1. According to the American Automobile Association, it costs an average of 54.1 cents per mile to drive a car as of 2008 — that's $5453 annually. Ridesharing with one other person can save you $2726. If the thought of carpooling to work with the antiperspirant-averse guy from the office makes you a little ill, see if you can work out an arrangement with friends you don't work with. Feeling adventurous? Try erideshare.com to hitch a ride with a stranger.
2. If possible, commit to a seasonal or monthly pass for the train or bus you take every day. It'll save you cash in the long run — but make sure not to buy one for periods of time when you know you have a vacation or days off scheduled, so you're not paying for days you're not commuting.
3. Don't call in sick to save on your commute. But if you stick to a 9-5 schedule at the office and your job is telecommuting-friendly, consider asking your boss to let you work from home once a week. Or try to get a longer weekend and put in an extended workday four days a week so that you can take one day off. Just don't push it — you still want your boss to remember that you work there.
4. Cut gas costs by keeping your heater or AC on only long enough to get your car the right temperature, and then turn them off. Better yet, if you're trying to cool off, take advantage of Mother Nature's natural air-conditioning and roll down the windows.
5. Depending on where you live and your public transit system, if you lose a seasonal, monthly, or weekly bus or train pass, you may be able to get your money back — as long as you have proof of purchase. If you're the scatterbrained type, put ticket purchases on your credit card to keep a record of them so that you don't end up paying for what you don't use — you may even be able to register your train or bus pass online as soon as you buy it.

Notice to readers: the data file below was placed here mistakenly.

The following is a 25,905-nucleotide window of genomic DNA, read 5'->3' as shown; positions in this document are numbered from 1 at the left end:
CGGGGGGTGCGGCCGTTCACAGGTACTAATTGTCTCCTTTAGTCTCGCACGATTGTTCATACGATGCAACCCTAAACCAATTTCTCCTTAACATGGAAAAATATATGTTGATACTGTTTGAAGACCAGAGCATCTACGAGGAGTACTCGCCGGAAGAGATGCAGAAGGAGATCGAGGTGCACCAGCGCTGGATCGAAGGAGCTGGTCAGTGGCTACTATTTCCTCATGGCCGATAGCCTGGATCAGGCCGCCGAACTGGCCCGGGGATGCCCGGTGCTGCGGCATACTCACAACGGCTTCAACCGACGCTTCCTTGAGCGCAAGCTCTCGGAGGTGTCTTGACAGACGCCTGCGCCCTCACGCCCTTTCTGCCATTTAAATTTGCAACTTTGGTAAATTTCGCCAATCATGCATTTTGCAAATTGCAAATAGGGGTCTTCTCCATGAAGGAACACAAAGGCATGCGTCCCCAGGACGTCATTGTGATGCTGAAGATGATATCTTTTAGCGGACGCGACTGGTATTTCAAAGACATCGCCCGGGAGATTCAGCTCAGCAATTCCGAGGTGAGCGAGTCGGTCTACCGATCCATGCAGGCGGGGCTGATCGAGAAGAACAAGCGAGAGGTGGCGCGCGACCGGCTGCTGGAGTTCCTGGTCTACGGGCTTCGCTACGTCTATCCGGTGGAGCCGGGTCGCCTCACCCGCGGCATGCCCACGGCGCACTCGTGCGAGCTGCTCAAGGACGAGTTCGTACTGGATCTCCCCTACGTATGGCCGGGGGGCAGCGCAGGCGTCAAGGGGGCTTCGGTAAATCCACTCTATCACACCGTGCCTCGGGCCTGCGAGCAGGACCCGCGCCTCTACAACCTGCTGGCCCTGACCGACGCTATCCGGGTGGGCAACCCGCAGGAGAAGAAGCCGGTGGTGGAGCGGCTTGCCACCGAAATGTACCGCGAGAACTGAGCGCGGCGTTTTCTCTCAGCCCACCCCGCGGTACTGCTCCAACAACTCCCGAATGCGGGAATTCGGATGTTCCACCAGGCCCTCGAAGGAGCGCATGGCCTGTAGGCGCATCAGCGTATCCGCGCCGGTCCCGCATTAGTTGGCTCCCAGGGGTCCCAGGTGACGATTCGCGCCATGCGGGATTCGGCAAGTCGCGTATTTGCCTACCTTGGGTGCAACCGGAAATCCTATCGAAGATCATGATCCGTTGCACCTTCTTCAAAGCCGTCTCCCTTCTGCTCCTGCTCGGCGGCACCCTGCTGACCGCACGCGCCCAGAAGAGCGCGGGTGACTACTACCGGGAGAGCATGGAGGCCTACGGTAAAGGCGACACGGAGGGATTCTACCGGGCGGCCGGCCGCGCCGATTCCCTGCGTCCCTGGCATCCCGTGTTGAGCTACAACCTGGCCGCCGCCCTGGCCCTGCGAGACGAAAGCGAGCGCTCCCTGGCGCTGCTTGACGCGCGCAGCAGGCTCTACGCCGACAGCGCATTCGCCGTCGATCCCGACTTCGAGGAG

6. We're not suggested you walk seven miles home from work every night, but if you're taking a train or bus, double-check the route and find out at which point your fare goes up. If you can save a few bucks a day by getting off two blocks earlier, it might be worth the extra cash.
7. Ask your Human Resources department about company benefits that might subsidize your commuting costs. They might also offer car service if you work past a certain time in the evenings.
8. Ditch the road rage — speeding (over 75mph) and rapidly accelerating and slamming on your brakes is eating away at your car's fuel efficiency. So keep your cool, and keep your speed steady. And make sure your tires are properly inflated — flatter tires can also decrease fuel efficiency.
9. Be familiar with local gas prices. It pays to know if the gas station two blocks away from the one you go to now charges less per gallon. Find the cheapest gas prices in your city at gasbuddy.com.